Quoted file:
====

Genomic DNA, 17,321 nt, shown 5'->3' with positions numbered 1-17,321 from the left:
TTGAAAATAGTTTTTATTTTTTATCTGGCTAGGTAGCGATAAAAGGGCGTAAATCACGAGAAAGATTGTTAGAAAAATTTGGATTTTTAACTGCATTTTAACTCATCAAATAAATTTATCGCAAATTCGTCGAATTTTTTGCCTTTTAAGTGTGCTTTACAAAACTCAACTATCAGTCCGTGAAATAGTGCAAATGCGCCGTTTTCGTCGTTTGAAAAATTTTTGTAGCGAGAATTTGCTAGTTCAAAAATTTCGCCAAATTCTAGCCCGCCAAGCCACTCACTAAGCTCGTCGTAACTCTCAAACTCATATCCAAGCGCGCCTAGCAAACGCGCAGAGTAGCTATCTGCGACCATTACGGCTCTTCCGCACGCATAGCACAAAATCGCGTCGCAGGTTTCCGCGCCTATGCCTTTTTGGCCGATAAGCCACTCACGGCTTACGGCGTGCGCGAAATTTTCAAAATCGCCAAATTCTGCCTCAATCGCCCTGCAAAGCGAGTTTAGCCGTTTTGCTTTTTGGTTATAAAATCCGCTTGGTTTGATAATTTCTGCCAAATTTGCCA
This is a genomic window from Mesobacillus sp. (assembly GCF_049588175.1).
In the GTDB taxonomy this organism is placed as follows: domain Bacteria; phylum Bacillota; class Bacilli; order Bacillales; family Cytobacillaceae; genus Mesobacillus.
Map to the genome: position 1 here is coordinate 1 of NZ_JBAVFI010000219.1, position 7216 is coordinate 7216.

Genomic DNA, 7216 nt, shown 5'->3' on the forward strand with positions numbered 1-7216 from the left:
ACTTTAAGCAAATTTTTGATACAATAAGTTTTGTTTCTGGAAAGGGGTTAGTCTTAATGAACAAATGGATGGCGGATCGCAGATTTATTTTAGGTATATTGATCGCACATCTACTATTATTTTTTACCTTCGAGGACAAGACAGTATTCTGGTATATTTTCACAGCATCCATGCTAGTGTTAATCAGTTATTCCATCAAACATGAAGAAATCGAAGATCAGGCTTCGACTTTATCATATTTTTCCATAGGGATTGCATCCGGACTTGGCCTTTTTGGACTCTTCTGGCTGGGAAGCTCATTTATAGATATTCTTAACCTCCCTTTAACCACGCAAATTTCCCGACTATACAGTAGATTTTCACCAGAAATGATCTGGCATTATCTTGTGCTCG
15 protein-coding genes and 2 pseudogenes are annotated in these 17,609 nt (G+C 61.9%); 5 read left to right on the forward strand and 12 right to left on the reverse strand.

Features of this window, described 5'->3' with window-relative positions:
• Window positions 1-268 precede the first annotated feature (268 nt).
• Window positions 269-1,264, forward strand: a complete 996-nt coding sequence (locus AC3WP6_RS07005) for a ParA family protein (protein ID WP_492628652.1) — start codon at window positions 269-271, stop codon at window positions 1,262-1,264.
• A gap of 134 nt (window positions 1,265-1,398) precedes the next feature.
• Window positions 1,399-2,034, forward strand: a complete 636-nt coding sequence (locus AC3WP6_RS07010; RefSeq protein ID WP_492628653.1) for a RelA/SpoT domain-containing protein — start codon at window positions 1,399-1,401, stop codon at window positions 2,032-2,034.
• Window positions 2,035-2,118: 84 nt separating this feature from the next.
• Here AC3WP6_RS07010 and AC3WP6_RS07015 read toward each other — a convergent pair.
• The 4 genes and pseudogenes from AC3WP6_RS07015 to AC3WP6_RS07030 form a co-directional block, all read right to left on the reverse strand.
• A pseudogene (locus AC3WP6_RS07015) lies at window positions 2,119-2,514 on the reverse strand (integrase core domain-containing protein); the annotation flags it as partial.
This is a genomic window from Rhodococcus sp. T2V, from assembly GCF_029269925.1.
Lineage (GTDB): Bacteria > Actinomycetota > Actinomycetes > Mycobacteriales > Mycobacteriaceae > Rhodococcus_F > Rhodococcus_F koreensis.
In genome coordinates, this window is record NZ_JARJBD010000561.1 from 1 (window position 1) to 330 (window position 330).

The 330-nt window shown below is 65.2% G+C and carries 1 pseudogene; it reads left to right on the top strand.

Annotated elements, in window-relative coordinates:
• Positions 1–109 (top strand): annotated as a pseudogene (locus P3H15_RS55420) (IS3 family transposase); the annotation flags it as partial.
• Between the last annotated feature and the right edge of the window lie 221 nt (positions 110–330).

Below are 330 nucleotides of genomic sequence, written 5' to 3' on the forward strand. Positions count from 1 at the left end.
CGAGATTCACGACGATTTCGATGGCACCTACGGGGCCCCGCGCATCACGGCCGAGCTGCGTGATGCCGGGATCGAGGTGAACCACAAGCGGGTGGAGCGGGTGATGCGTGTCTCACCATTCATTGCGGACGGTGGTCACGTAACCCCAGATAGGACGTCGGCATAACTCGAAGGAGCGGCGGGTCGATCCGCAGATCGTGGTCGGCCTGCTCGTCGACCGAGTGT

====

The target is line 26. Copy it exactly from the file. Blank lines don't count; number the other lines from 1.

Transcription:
CGAGATTCACGACGATTTCGATGGCACCTACGGGGCCCCGCGCATCACGGCCGAGCTGCGTGATGCCGGGATCGAGGTGAACCACAAGCGGGTGGAGCGGGTGATGCGTGTCTCACCATTCATTGCGGACGGTGGTCACGTAACCCCAGATAGGACGTCGGCATAACTCGAAGGAGCGGCGGGTCGATCCGCAGATCGTGGTCGGCCTGCTCGTCGACCGAGTGT